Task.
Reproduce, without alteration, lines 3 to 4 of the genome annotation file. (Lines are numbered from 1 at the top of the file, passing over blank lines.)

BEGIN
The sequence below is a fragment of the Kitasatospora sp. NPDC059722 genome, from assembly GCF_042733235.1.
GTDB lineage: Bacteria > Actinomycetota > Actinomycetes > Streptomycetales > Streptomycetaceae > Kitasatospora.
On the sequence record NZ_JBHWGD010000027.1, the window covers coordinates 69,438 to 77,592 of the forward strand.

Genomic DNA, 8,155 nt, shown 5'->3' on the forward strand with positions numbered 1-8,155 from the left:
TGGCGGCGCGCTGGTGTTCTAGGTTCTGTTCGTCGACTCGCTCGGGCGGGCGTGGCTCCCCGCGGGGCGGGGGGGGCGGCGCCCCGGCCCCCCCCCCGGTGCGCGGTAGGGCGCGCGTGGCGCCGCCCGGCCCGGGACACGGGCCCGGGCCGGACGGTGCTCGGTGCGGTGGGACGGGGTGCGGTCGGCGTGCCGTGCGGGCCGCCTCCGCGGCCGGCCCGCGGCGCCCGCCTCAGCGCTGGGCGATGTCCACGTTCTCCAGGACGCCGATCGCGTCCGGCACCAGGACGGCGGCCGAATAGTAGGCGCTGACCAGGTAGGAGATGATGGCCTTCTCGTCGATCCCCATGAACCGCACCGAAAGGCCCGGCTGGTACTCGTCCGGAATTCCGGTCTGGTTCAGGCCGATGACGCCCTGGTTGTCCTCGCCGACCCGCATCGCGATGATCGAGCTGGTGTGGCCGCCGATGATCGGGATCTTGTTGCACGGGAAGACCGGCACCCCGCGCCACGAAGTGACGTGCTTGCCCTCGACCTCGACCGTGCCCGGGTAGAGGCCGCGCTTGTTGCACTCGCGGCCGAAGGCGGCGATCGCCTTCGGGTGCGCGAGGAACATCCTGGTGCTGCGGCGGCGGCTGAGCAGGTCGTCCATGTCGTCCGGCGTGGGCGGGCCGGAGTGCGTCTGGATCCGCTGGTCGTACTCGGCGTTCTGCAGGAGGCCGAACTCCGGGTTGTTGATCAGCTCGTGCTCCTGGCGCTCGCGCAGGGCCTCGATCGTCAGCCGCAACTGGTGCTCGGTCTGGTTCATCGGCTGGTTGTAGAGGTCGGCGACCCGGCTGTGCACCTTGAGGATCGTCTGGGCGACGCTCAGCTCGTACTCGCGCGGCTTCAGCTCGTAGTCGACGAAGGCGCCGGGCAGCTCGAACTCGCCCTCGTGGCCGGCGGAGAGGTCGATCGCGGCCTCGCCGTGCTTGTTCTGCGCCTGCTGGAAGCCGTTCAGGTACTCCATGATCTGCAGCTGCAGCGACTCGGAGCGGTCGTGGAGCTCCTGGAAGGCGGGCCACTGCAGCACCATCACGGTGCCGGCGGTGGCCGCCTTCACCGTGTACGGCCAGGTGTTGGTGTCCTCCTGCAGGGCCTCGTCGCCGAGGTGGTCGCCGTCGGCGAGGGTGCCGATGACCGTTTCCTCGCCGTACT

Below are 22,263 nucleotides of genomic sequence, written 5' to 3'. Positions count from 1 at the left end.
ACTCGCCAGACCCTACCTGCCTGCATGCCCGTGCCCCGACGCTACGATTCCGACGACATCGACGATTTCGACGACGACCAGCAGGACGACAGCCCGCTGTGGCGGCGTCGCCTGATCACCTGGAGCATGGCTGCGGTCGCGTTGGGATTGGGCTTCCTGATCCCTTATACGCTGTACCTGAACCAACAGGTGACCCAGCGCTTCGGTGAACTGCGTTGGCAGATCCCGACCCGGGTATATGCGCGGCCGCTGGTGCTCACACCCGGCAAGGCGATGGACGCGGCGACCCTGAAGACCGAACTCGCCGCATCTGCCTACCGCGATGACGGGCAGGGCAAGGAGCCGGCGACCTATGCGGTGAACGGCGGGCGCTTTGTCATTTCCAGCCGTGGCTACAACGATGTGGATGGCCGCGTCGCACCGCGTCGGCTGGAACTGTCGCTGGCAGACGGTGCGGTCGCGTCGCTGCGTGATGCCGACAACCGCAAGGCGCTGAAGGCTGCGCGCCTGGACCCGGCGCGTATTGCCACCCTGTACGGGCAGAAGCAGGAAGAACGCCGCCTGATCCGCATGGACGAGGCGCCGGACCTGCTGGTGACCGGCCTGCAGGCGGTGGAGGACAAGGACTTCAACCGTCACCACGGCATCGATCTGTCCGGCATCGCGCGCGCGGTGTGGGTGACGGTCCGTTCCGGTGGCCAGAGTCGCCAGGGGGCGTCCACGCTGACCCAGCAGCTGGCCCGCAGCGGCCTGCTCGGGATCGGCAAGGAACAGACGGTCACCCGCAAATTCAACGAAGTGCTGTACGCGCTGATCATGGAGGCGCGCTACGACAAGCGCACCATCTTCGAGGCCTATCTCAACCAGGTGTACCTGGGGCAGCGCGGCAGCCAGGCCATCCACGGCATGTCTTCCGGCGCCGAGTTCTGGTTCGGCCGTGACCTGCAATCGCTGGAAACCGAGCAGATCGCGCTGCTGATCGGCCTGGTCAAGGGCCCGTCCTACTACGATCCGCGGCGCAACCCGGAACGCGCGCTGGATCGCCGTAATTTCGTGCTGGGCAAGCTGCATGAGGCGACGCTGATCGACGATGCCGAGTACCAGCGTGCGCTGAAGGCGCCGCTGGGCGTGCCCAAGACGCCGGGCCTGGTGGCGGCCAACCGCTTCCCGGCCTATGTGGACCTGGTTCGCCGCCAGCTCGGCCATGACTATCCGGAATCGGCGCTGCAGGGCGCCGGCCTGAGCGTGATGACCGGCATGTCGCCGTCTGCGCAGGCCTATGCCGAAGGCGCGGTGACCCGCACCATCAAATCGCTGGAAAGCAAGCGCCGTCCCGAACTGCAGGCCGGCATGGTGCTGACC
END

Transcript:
On the sequence record NZ_JBHWGD010000027.1, the window covers coordinates 69,438 to 77,592 of the forward strand.

Genomic DNA, 8,155 nt, shown 5'->3' on the forward strand with positions numbered 1-8,155 from the left: